According to the sexual psychology of Ghosts of Girlfriends Past, and many other movies for that matter, men become misogynists after they get dumped. See When Harry Met Sally or Casino Royale for other examples. Women become sluts because their Daddy neglected them. Early in the movie Connor points out the Daddy issue to a girl he is about to sleep with, but she responds that it is not true because she never even knew her father. According to this movie, only damaged people sleep around.
Garner is adorable, and McConaughey plays a perfect playboy. It is about the only role he can really pull off. However, their relationship never rang true. He gets scarred just seeing her dance and kiss another boy at twelve years old, because he was too scared to ask her first. Years later he sneaks off after having sex with her for the first time. He is a coward when it comes to Jenny because he loves her, but he has no problem hurting hundreds of girls, because he only really uses them to inflate his wounded ego.
In a sense, this movie supports old fashion values. Daughters of traditional, mother/father families do not turn out slutty, and thus playboys like Connor have no one to score with. That may be a area worth exploring, but this movie merely says that if you do not get married you will have no one to attend your funeral.
I do not know how much of this film's psychology is true or not, but I never cared about anyone’s sexual motivation. I was taken more in by Connor's relationship with his brother. When Connor visits his future, all of the people he hurt are nowhere to be seen. His brother is the only person to still love him, even though he caused his engagement to break up.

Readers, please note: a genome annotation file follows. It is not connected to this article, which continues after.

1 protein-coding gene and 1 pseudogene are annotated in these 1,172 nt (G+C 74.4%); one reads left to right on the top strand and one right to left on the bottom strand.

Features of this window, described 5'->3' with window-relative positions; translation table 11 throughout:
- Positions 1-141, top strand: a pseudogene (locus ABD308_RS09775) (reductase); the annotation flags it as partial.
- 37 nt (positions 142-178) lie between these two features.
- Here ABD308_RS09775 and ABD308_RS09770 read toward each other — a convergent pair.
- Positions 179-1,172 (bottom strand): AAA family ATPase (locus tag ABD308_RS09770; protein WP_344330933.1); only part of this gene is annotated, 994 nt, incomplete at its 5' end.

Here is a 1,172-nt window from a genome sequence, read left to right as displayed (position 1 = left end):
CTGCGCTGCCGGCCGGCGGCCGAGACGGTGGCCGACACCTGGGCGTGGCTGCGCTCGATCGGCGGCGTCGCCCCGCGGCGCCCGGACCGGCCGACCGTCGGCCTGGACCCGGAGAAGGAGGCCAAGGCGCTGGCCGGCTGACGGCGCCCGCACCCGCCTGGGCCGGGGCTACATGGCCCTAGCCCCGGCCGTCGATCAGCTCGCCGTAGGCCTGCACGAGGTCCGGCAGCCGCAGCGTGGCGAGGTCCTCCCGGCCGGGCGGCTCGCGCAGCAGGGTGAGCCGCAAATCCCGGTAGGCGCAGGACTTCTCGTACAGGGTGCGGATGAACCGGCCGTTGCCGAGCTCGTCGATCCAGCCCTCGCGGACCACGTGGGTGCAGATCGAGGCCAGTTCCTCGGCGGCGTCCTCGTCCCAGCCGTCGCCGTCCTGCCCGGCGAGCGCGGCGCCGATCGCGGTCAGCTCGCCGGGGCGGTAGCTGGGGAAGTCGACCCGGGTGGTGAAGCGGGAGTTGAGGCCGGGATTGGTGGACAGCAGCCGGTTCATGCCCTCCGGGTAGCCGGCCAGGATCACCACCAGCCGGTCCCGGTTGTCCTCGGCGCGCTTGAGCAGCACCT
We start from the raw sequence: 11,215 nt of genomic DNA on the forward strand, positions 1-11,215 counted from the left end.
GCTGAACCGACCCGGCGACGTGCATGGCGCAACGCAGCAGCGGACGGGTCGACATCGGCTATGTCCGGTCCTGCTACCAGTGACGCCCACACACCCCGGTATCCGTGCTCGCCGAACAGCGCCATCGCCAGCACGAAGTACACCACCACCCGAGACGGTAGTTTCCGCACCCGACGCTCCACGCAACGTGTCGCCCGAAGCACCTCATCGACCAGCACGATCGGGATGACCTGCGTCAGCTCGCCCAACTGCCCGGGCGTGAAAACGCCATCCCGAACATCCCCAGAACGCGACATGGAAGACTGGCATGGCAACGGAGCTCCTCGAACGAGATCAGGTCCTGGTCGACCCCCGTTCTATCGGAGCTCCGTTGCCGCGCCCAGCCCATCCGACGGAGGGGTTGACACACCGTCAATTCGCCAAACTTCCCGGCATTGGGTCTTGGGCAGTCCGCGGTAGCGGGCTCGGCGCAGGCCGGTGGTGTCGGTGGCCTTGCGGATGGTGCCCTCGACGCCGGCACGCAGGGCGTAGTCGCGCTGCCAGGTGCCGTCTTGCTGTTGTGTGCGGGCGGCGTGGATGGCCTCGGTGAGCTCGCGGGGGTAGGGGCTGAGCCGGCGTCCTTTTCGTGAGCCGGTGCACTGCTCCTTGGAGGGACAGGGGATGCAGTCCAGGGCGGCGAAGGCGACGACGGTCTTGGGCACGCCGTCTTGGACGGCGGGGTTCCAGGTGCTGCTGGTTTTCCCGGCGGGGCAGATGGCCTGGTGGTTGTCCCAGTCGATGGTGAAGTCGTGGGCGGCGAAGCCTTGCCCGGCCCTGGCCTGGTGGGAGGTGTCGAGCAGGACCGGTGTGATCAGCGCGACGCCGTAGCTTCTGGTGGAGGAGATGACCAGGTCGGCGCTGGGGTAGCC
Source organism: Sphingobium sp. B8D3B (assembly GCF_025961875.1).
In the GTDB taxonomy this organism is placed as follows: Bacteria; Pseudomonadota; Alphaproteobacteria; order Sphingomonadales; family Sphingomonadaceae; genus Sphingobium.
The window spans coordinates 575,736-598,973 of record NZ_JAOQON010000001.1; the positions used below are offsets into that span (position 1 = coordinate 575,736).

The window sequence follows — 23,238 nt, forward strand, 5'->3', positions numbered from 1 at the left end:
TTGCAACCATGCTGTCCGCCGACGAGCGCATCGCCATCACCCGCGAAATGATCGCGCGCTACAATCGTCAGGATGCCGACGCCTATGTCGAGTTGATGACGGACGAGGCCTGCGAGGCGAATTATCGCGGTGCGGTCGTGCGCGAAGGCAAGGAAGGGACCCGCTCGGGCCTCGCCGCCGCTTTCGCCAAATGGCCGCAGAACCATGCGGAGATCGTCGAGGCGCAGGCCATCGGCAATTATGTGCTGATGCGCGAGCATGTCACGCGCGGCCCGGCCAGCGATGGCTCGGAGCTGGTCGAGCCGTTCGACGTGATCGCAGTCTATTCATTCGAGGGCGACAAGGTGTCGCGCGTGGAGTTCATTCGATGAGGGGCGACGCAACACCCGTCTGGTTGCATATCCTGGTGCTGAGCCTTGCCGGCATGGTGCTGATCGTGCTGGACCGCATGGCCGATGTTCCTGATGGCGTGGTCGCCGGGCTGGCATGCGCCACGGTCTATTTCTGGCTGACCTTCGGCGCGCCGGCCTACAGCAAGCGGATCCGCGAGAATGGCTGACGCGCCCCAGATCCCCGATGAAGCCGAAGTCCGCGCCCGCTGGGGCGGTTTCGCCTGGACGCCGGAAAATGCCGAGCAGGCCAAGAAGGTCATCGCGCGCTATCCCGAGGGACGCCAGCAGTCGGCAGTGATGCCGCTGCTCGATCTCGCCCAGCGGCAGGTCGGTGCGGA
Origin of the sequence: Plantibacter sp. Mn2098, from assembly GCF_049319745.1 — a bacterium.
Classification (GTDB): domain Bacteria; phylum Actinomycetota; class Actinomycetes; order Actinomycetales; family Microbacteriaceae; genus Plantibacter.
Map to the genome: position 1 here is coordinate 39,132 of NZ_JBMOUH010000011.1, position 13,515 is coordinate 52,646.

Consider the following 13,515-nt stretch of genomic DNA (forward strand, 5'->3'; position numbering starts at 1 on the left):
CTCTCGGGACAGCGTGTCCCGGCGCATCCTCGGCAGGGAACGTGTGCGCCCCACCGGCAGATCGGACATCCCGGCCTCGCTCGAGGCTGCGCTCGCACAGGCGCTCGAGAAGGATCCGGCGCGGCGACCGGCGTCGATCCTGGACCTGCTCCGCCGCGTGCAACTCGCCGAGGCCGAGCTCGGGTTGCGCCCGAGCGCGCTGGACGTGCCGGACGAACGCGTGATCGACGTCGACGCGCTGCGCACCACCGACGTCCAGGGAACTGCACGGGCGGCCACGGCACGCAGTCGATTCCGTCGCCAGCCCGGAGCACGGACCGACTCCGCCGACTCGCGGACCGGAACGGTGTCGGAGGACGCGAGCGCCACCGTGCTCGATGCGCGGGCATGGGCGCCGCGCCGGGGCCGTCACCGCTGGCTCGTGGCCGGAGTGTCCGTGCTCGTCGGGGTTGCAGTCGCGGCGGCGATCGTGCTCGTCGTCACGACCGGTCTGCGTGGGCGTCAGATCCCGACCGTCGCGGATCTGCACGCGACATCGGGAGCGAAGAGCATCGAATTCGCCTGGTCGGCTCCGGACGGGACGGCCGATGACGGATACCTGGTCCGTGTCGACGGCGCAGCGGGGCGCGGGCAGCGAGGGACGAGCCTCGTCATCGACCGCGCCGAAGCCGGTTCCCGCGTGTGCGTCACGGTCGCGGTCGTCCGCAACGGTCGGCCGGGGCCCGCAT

The moral of the movie is that lovers come and go, while family is with you forever. I have known plenty of man whores like Connor, and all have ended up married. I doubt it was because they suddenly resolved some middleschool ralationship issue. I think they just got to an age where they decided to settle down. It is either that or their hair was starting to thin.
Michael Douglas steals a few scenes as the lecherous Uncle Wayne.
Wow you both took the psycho-sexuality of this movie way too seriously. It shows a specific situation and is not intended to make a statement about all men and women. Connor’s behavior rang true for me but his motivations would not fit every man that sleeps around.
My only theory on men and sex (I can’t speak for women obviously) is that guys that fall in love with their first sex partner seem to have a harder time separating love from sex later in life; while guys that lose their virginity having casual sex, with no emotional connection, seem to have a harder time with monogamy when they do eventually find love.
Connor’s age also has something to do with it. Having a plethora of sexual conquests is healthier and more fulfilling when you are young. There is nothing more pathetic than that one old guy at the bar trying desperately to maintain his youth. And as we age it gets more and more lonely waking up alone. In short, sex is fleeting while true love can last forever.
Anyway this is just a silly little romantic comedy fantasy that offers a few tepid laughs and very little romance. I did enjoy McConaughey. He has a certain relaxed charm that works for me. I totally agree about Garner’s lack of screen presence though. Watching her act is as much fun as watching paint dry. Michael Douglas steals the few scenes he is in as the ghost of the ascot-wearing, lecherous Uncle Wayne.
It does contain heart in the relationship between Connor and his kid brother Paul. The only time I was moved was in the conflict and resolution between them. The scene where Scrooge – I mean Connor – wakes up a changed man is all about him realizing how he ruined his brothers’ wedding. It is the emotional peak of the movie and the subsequent denouement between Connor and Jenny is anticlimactic.
At the beginning of the movie Connor declares, “Love is magic comfort food for the weak and uneducated!” By the end he has come around to thinking, “Someone once told me that the power in all relationships lies with whoever cares less, and he was right. But power isn't happiness, and I think that maybe happiness comes from caring more about people rather than less...”
Photos © Copyright New Line Cinema (2009)